The overarching theme of the Boosting Diagnostic Capacity for Plant Production Industries Project is to increase Australia’s ability to detect and diagnose key plant biosecurity threats. This will help to improve the likelihood of being able to prevent, contain or eradicate future incursions of plant pests and disease.
The Tasmanian component of the project, led by Plant Diagnostic Services from Biosecurity Tasmania, will focus on National Priority Plant Pests* (NPPPs) relevant to Tasmanian plant production industries and will aim to increase both in-field and laboratory detection and diagnostic capacity. This will be achieved by working with industry networks, Biosecurity Operations Branch staff and laboratory staff within Plant Diagnostic Services.
Presentations and workshops will be offered on plant pests, diseases and biosecurity to stakeholders in industry and biosecurity operations. This will include information on NPPPs and existing endemic pests present in Tasmania. These activities aim to:
Increase participants pest and disease recognition skills
Increase awareness and knowledge of NPPPs and biosecurity
Increase sample submission to Plant Diagnostic Services laboratories through the production and supply of sample submission kits
The project team will work with industry and other stakeholders to hold bioblitzes in two regions to determine which pests are present. A bioblitz is a survey that focuses on finding and identifying as many species as possible in a specific area or crop over a short period of time.
This will give a snapshot of what currently exists in the surveyed crop types and will serve to enhance other surveillance activities that help demonstrate the freedom of key pests.
Improved Laboratory Capacity
Activities aimed at increasing Tasmania’s laboratory capacity will also be undertaken such as:
Improving holdings of NPPPs in the Tasmanian Agricultural Insect Collection to assist diagnostic capacity
Undertaking laboratory training and proficiency testing activities for key NPPPs
Production of a draft National Diagnostic Protocol for Tropilaelaps mite a key pest of honeybees which are included in this project because of the essential role honeybees play in the pollination of plant-based industries.
National Priority Plant Pests
To help target the highest priority exotic plant pests and diseases in Australia, the Commonwealth Department of Agriculture, Water and the Environment has identified National Priority Plant Pests (NPPP). The NPPP list is a set of 42 pests or pest groups that are a focus for government action because of their potential impact on plant production or the natural environment.
This list was endorsed by Australia’s Plant Health Committee in 2019. Pests on this list were selected because of the likelihood of entry into Australia, their ability to become established and spread, and their potential impact to plants and plant industries.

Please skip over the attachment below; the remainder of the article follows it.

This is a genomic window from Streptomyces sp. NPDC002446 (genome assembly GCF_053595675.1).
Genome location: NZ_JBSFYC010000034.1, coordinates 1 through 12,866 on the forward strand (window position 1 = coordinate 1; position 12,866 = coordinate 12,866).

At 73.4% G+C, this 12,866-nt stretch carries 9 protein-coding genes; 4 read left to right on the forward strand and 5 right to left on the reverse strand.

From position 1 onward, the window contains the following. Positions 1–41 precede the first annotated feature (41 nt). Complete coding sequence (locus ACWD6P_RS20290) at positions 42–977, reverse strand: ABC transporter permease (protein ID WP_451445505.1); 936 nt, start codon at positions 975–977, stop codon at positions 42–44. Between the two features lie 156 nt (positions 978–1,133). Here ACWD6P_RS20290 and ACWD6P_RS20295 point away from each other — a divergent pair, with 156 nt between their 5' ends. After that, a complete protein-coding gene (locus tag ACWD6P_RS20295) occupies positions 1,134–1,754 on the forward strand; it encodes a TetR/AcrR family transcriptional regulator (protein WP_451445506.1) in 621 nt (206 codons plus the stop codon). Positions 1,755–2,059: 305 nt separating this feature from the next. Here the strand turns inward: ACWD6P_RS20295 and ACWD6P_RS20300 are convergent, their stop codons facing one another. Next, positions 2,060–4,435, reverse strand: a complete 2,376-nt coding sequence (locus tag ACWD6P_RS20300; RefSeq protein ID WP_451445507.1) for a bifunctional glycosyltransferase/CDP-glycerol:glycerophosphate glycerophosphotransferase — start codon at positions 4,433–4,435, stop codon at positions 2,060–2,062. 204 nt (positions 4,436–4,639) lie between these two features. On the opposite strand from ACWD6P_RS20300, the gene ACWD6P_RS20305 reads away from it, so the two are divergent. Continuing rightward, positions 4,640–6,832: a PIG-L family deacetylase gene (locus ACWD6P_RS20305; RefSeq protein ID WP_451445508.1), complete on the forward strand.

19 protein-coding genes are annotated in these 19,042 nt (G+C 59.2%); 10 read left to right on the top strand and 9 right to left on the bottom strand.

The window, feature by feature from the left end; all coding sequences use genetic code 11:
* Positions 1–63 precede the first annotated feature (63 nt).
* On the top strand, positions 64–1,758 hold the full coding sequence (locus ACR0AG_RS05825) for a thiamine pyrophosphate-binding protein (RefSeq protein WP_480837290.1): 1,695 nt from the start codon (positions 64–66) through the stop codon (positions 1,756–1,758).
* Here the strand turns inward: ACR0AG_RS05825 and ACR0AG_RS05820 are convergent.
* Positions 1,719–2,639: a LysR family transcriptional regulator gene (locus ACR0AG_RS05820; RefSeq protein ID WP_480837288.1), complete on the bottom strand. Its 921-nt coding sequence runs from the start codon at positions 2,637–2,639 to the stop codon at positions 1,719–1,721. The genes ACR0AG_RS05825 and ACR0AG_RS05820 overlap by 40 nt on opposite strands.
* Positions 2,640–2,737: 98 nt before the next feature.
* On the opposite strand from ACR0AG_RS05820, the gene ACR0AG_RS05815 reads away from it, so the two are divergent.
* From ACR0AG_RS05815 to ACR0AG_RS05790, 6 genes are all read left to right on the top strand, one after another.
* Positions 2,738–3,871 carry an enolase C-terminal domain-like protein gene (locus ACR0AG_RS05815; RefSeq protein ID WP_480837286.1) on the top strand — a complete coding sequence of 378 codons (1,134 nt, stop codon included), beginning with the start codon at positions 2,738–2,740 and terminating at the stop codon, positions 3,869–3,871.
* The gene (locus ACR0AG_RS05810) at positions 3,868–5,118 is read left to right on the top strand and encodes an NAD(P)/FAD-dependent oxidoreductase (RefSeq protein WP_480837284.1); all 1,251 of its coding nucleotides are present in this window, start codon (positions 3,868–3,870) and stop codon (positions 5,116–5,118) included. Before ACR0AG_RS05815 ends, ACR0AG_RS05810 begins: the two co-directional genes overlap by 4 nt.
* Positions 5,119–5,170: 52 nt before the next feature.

High Priority Pests (HPP) have been identified as the most significant exotic threats affecting various plant industries. These are identified in individual Industry Biosecurity Plans available by request from Plant Health Australia. Many of these are also listed as NPPPs.
See further information on some key pests and diseases (some of which are NPPPs).
National Project Background
The Boosting Diagnostic Capacity for Plant Production Industries Project is a cross-industry Australia-wide project concentrating on high priority exotic pests that threaten production, trade and market access.
The project will improve the ability to detect pests in-field by increasing the diagnostic capacity of both industry and governments. It will also enhance the sensitivity of laboratory diagnostic tools to create improvements in the diagnosis of suspect pests and diseases. Laboratory identification improvements will be achieved by developing national diagnostic protocols, improved diagnostic tools and methodologies, along with establishing reference collections to support diagnostic functions.
The project is led by the Grains Research and Development Corporation and includes research partnerships with agricultural departments from each state and the Northern Territory, along with the CSIRO, Cesar, AusVeg Limited, AgriFutures Australia and Plant Health Australia, as well as two New Zealand collaborators, Bio-Protection Research Centre and the New Zealand Institute for Plant and Food Research Limited.
This project is funded through the Australian Government Department of Agriculture, Water and the Environment’s Rural R&D for Profit program and in conjunction with the Grains R&D Corporation, Cotton R&D Corporation, Horticulture Innovation Australia, Wine Australia, Sugar Research Australia and Forest & Wood Products Australia.